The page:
Performance on London River Thames
A mirrored polyhedron sculptural boat, a space for debate and discourse, a pioneering project which invites us to consider and interrogate notions of progress through the intersection of art, philosophy and science.
Fluxland is the culmination of de Commarque’s exploration of the idea of progress over the last decade. The boat will travel from its dock in a Dutch shipyard to London where, from its new vantage point, viewers will be able to board and experience the immersive artwork itself. From its mooring in Imperial Wharf, Fluxland will then make several journeys over the course of a week down the Thames, reflecting the passing buildings across its angled facets, creating a mesmerising mirror of the city, accompanied by a sound performance. Viewers will be able to watch these journeys and listen to the performances from the banks of the river.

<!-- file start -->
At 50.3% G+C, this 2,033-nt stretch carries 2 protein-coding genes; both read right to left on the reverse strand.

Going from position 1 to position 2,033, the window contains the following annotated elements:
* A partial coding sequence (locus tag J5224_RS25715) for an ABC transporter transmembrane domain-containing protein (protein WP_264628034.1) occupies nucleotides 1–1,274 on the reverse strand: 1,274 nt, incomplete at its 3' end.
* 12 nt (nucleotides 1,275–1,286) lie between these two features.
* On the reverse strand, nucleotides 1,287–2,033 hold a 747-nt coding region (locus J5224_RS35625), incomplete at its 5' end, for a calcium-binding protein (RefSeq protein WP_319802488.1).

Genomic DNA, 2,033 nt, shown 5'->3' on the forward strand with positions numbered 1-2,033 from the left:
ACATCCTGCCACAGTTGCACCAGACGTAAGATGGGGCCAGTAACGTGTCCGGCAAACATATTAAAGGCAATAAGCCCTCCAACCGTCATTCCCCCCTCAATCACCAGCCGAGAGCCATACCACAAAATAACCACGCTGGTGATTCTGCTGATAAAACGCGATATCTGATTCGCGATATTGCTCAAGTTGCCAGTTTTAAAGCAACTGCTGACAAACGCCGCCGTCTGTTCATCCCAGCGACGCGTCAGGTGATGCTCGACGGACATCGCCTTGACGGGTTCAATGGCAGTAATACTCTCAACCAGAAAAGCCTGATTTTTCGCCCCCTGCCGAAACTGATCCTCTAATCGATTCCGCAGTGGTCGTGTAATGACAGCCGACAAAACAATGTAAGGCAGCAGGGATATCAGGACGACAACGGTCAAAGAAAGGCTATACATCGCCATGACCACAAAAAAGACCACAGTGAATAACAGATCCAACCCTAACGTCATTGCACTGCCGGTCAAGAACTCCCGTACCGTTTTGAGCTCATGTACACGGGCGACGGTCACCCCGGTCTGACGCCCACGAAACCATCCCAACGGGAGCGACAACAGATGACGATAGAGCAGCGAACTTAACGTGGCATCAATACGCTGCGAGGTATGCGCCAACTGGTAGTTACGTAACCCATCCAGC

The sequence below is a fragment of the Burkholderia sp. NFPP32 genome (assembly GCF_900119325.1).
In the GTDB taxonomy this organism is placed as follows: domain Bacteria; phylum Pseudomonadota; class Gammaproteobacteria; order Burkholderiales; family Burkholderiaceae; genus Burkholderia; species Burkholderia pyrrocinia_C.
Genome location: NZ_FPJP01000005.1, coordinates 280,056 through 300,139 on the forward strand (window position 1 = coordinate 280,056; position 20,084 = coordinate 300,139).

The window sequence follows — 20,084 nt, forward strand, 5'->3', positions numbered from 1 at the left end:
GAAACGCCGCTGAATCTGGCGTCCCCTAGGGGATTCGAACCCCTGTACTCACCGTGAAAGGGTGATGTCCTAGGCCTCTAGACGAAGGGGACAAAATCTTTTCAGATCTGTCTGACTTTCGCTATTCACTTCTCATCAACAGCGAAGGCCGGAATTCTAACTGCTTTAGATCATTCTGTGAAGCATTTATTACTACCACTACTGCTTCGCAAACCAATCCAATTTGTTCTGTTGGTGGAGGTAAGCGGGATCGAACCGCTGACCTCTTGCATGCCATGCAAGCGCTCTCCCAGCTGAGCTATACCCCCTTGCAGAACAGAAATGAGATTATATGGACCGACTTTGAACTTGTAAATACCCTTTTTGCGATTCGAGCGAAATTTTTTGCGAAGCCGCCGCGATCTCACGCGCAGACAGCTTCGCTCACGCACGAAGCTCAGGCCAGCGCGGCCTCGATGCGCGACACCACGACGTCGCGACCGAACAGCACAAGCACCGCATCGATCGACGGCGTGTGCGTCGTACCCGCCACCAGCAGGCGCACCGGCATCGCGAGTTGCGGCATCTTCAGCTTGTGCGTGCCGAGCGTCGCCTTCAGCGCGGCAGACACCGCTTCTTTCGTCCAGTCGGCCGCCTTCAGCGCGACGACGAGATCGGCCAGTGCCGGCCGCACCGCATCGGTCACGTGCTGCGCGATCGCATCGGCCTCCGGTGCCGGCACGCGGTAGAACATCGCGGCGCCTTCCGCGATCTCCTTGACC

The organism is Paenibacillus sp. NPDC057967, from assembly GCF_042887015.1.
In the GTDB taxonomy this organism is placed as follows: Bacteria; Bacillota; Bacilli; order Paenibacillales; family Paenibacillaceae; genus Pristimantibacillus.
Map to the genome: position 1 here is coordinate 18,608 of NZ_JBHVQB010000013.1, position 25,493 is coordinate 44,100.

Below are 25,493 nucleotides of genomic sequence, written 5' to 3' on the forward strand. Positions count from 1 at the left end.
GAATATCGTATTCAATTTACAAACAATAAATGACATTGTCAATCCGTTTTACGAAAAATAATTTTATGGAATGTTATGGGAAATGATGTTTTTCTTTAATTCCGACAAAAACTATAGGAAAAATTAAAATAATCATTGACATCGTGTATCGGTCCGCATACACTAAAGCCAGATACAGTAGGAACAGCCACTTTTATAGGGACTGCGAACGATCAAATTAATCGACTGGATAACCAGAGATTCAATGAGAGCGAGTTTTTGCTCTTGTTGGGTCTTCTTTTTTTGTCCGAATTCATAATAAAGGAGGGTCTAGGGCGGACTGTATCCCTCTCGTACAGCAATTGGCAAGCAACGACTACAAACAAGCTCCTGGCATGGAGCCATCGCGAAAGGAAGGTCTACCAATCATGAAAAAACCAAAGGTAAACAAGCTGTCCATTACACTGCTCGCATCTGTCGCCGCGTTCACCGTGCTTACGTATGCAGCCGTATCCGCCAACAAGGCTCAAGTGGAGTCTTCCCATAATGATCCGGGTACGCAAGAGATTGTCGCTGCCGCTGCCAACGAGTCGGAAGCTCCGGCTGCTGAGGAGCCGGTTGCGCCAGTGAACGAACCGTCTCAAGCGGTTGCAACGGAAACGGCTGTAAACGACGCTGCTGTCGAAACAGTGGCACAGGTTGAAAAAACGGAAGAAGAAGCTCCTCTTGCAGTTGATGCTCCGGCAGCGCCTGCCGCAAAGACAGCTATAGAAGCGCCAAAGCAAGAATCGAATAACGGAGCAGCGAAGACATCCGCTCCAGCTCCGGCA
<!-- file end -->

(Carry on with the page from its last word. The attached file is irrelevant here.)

Fluxland takes its name from the Fluxus movement, an artistic revolution in the 1960s that sought to overturn the art establishment and break down the boundaries between art and life. Central to the movement was the idea that art had the ability to advance and better society and that it was imperative that art was accessible to all.
De Commarque was inspired by Fluxus artist Joseph Beuys who stated: “I think art is the only political power, the only revolutionary power, the only evolutionary power, the only power to free humankind from all repression. I say not that art has already realized this, on the contrary, and because it has not, it has to be developed as a weapon, at first there are radical levels, then you can speak about special details”. As an artist, de Commarque has worked with diverse media to explore both historical and contemporary conflicts and the capacity of philosophy to transcend and advance human existence.
Fluxland takes the form of a polyhedron, a shape which since the age of the great ancient Greek philosophers has inspired philosophical and artistic contemplation. During the Renaissance polyhedra and the mastery of geometry and perspective became symbolic of profound philosophical and religious truths. Similarly, de Commarque’s polyhedron represents a space for meditation, thought, invention and re-invention